Types of Contracts
By, Gwen Uselman
A contract in an agreement having a lawful situation with two or more parties, with each party agreeing to create legal obligations.
An agreement that is found based on circumstances that would be denied by situations that are unfair. Implied contracts are formed off of expressed contracts.
An obligation of one party to another imposed by law from one person to form parties.
One that meets all the requirements of law, and it happens to be enforceable in a court of law.
One party to the contract is bound. Unlike a void contract, this type of contract is valid. The unbound party on-the-other-hand may consider the contract void if they repudiate the contract.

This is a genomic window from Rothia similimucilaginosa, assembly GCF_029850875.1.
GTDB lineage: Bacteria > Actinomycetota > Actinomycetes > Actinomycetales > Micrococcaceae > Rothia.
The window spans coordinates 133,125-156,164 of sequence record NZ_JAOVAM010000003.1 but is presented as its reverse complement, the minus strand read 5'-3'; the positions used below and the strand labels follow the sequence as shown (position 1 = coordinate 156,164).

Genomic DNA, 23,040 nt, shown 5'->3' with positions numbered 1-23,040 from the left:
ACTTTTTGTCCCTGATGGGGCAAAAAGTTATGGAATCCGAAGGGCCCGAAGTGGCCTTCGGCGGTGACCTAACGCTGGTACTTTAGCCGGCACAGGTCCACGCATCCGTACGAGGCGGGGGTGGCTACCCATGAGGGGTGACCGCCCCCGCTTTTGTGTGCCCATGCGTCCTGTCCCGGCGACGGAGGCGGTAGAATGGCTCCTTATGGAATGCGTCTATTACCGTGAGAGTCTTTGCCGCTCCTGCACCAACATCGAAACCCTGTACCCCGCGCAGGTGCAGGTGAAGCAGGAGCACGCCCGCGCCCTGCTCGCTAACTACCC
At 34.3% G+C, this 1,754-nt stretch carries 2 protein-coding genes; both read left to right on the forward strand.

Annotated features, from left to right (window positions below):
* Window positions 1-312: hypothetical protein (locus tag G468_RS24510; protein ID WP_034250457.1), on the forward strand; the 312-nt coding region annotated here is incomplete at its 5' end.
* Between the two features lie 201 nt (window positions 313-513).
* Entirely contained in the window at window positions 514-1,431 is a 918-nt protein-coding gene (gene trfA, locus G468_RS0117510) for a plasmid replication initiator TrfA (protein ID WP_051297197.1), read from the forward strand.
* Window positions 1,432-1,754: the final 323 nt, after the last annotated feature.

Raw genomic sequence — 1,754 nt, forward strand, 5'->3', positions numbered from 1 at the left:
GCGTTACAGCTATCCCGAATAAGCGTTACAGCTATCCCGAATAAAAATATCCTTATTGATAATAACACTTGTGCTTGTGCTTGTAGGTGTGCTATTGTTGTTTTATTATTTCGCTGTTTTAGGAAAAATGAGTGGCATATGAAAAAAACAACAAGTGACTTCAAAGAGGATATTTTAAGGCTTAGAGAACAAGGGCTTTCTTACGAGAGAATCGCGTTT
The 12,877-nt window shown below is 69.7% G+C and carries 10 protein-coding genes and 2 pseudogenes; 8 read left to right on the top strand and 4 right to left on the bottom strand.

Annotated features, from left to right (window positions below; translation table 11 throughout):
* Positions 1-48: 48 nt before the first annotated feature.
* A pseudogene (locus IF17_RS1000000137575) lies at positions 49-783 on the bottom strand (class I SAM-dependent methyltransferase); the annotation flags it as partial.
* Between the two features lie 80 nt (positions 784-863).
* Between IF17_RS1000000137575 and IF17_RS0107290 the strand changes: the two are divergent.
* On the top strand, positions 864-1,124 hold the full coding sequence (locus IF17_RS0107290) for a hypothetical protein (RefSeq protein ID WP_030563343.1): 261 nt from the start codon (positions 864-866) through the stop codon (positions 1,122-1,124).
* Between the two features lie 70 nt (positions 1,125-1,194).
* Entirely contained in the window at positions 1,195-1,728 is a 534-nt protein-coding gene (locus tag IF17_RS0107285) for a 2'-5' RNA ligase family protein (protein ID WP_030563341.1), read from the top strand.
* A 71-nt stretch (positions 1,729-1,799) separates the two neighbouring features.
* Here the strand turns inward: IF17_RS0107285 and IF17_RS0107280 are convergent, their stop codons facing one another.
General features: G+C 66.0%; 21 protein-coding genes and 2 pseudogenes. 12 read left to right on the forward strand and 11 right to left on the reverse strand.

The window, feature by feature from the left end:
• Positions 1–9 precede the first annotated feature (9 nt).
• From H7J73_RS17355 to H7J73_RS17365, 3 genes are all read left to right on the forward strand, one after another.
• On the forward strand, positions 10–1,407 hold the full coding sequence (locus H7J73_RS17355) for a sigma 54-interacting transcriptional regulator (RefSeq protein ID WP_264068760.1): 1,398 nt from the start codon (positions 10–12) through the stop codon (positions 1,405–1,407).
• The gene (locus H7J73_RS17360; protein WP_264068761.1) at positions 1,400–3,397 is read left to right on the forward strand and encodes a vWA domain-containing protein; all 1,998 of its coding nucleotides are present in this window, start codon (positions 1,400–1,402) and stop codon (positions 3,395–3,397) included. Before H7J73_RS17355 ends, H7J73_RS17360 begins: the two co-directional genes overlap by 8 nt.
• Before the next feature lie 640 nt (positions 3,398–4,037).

This is also known as an agreement, but is not exactly a contract. This type of "contract" cannot be enforced by law. These are different from voidable contracts, because voidable contracts can be nullified and these type of contracts cannot.
A contract that has been completely carried out or signed by the parties.
A contract that has not been fully preformed or done yet. Not quite fully executed in other words. Both sides still have important performances remaining.
A one-sided agreement when you promise when you do or don't do something in return for a performance. But it isn't what people would call a promise.
It is a contract involving mutual promises.